Peacock is currently in the process of vetting racist content from its massive WWE content catalog.
Peacock announced it would become the exclusive home for WWE Network content back in January, with 17,000 hours of new and original WWE Network programming as well as pay-per-view events like WrestleMania and SummerSlam. But citing sources familiar with the matter, the Hollywood Reporter reported that Peacock is currently in the process of combing through WWE’s massive library and removing racist segments.
The segments being culled from the library reportedly include a 1990 appearance by Roddy Piper during WrestleMania VI, in which he appears with half of his face painted black and states: “I can stand here, and I can be Black! I can be white! Don’t make no difference to me. … It’s what’s inside.” The comment was prefaced by a reference to Bad News Brown being “proud to be from Harlem.”
Another removed moment reportedly includes a previously criticized 2005 segment during which WWE boss Vince McMahon used the n-word, which a spokesperson later characterized as “an outlandish and satirical skit involving fictional characters, similar to that of many scripted television shows and movies.”
A spokesperson for Peacock declined to comment but did confirm that the WWE content is currently being vetted, as is other content on the service, and that all content on Peacock is rated according to a parental guidelines system. The company did not specify whether it’s removing specific elements that it deems inappropriate or canning those episodes entirely.
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WWE content is available on Peacock as a dedicated hub. The content is offered as part of the Peacock Premium tier for $5 a month, or as an ad-free experience on the service’s Premium Plus plan for $10 per month.
At the time that Peacock announced the WWE content partnership, Peacock Executive Vice President and Chief Revenue Officer Rick Cordella said in a statement that WWE had “always tapped into the cultural zeitgeist with spectacular live events and larger-than-life characters, and we are thrilled to be the exclusive home for WWE Network and its millions of fans across the country.”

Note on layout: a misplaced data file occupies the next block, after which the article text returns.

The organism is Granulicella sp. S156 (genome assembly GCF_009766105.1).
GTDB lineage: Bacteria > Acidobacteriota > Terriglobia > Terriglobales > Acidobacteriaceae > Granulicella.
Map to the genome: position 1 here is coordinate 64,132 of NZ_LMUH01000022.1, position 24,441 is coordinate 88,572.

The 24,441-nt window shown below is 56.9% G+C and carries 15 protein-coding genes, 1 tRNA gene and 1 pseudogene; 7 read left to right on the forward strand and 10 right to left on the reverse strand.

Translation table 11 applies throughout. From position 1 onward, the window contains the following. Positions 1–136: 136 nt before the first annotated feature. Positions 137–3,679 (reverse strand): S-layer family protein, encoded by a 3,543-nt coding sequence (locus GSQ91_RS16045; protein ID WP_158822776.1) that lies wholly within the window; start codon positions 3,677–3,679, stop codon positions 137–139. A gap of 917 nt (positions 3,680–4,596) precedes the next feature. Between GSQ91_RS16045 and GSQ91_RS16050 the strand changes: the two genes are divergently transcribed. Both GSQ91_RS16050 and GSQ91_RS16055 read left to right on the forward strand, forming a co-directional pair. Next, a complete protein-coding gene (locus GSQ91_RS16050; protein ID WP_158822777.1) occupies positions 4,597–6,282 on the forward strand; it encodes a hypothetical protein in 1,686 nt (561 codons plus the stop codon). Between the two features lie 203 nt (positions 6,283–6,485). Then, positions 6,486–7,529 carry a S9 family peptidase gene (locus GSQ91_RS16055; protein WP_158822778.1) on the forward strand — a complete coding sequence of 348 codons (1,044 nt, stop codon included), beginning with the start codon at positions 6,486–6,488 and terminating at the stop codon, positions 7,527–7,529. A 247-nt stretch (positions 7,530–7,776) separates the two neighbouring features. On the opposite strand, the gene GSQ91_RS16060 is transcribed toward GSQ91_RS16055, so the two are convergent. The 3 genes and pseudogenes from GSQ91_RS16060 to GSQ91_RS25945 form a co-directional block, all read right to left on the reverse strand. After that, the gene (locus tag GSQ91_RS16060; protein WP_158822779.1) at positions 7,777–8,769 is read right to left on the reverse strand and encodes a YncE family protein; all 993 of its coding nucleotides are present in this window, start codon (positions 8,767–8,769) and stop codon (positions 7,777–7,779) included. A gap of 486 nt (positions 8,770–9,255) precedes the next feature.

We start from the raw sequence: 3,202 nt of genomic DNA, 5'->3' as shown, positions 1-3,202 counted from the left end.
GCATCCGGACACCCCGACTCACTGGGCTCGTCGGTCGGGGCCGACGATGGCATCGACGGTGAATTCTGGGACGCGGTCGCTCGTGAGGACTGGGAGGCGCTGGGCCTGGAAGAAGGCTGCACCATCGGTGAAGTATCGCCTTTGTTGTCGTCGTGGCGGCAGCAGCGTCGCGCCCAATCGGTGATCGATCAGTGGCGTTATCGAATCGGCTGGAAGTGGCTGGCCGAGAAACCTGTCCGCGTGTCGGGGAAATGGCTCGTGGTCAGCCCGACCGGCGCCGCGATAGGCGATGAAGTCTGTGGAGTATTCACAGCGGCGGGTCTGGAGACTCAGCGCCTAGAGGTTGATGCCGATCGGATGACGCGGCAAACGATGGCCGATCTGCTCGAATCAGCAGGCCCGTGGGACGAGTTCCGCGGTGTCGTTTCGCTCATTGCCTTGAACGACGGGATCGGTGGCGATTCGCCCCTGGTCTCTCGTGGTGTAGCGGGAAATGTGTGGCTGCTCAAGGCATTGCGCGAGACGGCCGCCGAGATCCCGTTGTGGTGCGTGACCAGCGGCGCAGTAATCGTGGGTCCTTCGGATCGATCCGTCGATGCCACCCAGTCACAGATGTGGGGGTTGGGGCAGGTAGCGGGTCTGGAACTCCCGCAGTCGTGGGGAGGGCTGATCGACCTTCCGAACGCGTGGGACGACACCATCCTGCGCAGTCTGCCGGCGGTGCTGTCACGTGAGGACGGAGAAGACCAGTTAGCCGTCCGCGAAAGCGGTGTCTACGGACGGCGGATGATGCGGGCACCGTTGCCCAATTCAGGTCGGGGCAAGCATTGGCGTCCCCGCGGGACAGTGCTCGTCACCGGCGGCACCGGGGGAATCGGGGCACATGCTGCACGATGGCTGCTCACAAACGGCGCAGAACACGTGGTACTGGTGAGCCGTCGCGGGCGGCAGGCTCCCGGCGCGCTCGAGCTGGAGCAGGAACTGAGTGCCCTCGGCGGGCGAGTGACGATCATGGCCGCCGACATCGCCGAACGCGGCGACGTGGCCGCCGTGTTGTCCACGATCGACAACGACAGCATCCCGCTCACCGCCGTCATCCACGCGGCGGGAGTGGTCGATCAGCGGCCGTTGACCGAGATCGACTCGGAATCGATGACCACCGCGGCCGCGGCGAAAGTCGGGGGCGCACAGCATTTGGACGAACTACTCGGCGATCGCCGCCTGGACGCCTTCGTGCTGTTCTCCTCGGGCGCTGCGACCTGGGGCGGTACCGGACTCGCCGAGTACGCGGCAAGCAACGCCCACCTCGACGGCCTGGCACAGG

A streaming service removing elements or scrubbing entire episodes containing racist or problematic content is not unprecedented. Disney+, for example, removed several titles from kids profiles that have not aged well, including Dumbo and Peter Pan. It also ran disclaimers on some content that read, “This program is presented as originally created. It may contain outdated cultural depictions.”
“Stark Raving Dad,” a 1991 episode of The Simpsons featuring the voice of Michael Jackson, is also missing from the service’s catalog, although the episode had previously been removed from syndication and box sets following HBO’s Leaving Neverland documentary.
Last year, HBO Max removed and then reinstated Gone With the Wind after the company was criticized for the film’s racist depictions, with the company saying at the time it would “return with a discussion of its historical context and a denouncement of those very depictions, but will be presented as it was originally created, because to do otherwise would be the same as claiming these prejudices never existed.”
Netflix, meanwhile, yanked four Chris Lilley shows in Australia and New Zealand over racial depictions, as well as British comedy series Little Britain for its inclusion of blackface sketches.